EXTRACOLONIC CANCER IN LYNCH SYNDROME
Endometrial cancer is the fifth most common cancer in women in the UK, accounting for 7 % of invasive cancers in women, occurring in 1 in 100 women by 75 years of age. The commonest histological type (90 %) is adenocarcinoma. Women with Lynch syndrome have a very high lifetime risk of endometrial cancer. Tumours characteristically demonstrate MSI + (due to impaired repair of mismatch DNA errors), and complex atypical endometrial hyperplasia appears to be the premalignant endometrial lesion (Lohse et al. 2002; Sutter et al. 2004). Carriers of MSH6 mutations have the highest endometrial cancer risk (Wijnen et al. 1999), and the risk is higher in MSH2 than MLH1 mutation carriers (Vasen et al. 2001; Huang et al. 2004). Women with Lynch syndrome have a lifetime risk of endometrial cancer of up to 60 %, with the highest incidence between 40 and 60 years of age, average 49.3 years. The characteristics of endometrial cancer in Lynch syndrome, which appear to be different from sporadic cancers, include more poorly differentiated histology (83 % versus 27 % in sporadic cancers) with Crohn’s-like lymphoid reaction (100 % versus 27 %), lymphangio-invasive growth (67 % versus 0 %), and Tumours invasion by lymphocytes (100 % versus 36 %) (Van den Bos et al. 2004).
The risk of ovarian cancer in women with Lynch syndrome is about 8%, the highest in MLH1 and MSH2 mutation carriers. There is an increased risk of pancreatic cancer in Lynch syndrome, RR of 8, with a cumulative risk of 4 % by the age of 70 years (Kastrinos et al. 2009). It is still unclear whether the risk of breast cancer is increased in individuals with Lynch syndrome. An increased risk of breast cancer has been reported recently, and the Tumours have been shown to be deficient in the relevant MMR protein, especially in MLH1 mutation carriers (Engel et al. 2012; Barrow et al. 2009; Jensen et al. 2009), although other studies have failed to demonstrate an increased risk (Watson et al. 2008). More recent studies have again suggested that there is an increased risk for breast cancer in MMR mutation carriers (Win et al. 2012). Engel et al. (2012) reported a significantly increased risk of prostate cancer in Lynch syndrome (SIR 2.5 (1.4–4)), highest in MSH2 mutation carriers, and similar small increases in risk were reported in two other studies (Grindedal et al. 2009; Barrow et al. 2012). Immunohistochemistry showed loss of the relevant MMR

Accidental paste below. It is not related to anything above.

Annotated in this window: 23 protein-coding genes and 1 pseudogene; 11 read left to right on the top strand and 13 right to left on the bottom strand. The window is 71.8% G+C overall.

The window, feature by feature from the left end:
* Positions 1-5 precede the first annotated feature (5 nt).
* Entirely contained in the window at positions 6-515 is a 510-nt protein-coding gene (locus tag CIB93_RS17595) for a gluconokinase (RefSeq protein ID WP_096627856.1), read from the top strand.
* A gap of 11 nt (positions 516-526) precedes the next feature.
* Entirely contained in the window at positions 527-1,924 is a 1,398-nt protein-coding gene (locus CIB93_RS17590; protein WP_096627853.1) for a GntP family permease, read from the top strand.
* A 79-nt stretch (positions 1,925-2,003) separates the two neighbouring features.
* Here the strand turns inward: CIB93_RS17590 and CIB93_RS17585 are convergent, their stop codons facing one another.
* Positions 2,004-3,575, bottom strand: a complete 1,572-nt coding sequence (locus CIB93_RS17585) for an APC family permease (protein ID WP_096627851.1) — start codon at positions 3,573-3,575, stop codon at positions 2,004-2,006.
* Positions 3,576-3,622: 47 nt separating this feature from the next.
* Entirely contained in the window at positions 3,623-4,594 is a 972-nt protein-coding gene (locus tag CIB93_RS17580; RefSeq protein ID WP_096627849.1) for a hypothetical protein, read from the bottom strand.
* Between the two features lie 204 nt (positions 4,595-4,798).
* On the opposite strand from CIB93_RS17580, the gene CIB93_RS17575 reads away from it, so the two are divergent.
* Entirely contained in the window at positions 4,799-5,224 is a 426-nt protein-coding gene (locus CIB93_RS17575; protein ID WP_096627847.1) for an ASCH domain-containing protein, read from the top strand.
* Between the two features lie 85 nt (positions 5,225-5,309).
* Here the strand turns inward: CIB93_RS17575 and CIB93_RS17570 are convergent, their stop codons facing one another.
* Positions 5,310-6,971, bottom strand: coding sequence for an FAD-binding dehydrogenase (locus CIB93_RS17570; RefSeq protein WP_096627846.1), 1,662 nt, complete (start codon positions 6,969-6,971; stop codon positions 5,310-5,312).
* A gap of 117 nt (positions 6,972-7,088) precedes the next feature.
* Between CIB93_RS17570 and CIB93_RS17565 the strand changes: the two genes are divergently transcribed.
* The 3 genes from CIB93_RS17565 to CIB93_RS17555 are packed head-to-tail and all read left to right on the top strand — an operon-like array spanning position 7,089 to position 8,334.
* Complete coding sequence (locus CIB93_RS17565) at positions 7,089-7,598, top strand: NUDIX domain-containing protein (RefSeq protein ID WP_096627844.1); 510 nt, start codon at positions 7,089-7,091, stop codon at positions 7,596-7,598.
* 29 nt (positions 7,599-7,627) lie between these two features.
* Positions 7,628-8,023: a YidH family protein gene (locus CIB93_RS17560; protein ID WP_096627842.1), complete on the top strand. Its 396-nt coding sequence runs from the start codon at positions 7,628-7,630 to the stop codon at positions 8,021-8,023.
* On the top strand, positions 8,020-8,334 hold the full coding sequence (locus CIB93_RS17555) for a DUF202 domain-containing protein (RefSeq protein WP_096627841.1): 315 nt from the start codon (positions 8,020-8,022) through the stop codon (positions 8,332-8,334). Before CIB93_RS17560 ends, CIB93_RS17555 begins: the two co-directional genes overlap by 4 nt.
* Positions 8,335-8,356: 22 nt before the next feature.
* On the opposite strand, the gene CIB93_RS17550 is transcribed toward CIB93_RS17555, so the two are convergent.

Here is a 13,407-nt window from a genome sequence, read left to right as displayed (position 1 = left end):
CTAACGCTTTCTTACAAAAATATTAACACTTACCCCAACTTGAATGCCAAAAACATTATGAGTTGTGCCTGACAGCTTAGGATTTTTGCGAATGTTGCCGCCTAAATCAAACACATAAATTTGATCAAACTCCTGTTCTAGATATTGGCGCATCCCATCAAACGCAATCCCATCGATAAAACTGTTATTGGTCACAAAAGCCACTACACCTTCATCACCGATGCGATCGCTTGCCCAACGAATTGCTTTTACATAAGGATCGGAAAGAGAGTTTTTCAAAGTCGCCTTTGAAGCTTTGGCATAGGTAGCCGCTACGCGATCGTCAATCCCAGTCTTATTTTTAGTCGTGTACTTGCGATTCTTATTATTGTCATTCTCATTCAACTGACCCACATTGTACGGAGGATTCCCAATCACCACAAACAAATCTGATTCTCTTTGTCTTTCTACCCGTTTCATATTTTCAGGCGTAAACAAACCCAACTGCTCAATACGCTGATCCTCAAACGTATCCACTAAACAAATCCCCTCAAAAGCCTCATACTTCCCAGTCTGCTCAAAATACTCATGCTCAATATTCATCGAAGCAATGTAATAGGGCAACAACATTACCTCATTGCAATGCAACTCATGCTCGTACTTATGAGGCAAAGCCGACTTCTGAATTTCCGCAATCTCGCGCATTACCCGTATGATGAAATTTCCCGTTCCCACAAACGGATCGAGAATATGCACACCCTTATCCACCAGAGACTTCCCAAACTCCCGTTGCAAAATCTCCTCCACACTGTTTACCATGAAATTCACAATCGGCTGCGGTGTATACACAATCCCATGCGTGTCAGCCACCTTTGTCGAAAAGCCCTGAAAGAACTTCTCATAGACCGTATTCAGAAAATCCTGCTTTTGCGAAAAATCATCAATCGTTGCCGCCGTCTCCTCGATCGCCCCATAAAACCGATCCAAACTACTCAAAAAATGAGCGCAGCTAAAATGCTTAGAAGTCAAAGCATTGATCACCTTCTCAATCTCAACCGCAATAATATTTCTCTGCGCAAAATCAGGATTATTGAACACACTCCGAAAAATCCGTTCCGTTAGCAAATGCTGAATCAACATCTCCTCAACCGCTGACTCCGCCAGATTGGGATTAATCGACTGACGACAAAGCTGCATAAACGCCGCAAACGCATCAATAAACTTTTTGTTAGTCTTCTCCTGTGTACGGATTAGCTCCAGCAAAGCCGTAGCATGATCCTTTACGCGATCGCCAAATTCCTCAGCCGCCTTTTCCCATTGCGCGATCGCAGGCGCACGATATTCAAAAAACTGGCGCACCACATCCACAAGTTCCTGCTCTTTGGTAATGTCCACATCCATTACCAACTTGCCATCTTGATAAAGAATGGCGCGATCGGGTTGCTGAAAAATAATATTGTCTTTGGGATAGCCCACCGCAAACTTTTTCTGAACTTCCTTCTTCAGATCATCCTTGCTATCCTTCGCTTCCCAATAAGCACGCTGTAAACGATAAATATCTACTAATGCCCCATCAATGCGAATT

gene protein in most Tumours tested. There is an increased risk of urothelial cancer in Lynch syndrome. The risk of gastric cancer is also increased, with a lower age at diagnosis than in the general population; the risk appears to be higher in countries where the background risk of gastric cancer is high.
First-degree relatives of individuals affected by Lynch syndrome should be offered screening for colorectal cancer and possibly for other cancers seen in their family. Since colorectal adenomas are assumed to be the premalignant lesions (for colorectal cancer), and the majority of lesions are right sided, colonoscopy is the screening method of choice (Hodgson et al. 1995; Vasen et al. 2007, 2013). Asymptomatic at-risk relatives (with an affected first- degree relative with Lynch syndrome) should be offered annual colonoscopy from the age of 25 (Umar et al. 2004b). Interval cancers have been detected in individuals screened at 2-yearly intervals, so annual examinations are probably optimal but often not very practical, and therefore a “compromise” has been made by starting 18-monthly colonoscopies from 20 to 25 years of age, since fewer than 1 % of patients with Lynch syndrome develop colorectal cancer before the age of 20 years. The adenoma-carcinoma progression rate appears to be very much increased in Lynch syndrome above that in the general population (Jass 1995). If adenomas are found, they are removed, and colonoscopy should be repeated annually. There is good evidence that such screening does reduce cancer morbidity and mortality in screened individuals (Jarvinen et al. 1995; Renkonen-Sinisalo et al. 2000) and lead to the detection of CRC at an earlier stage, with a reduction of the risk of CRC by 63 %, and reduced colorectal cancer mortality (Vasen et al. 2007, 2013).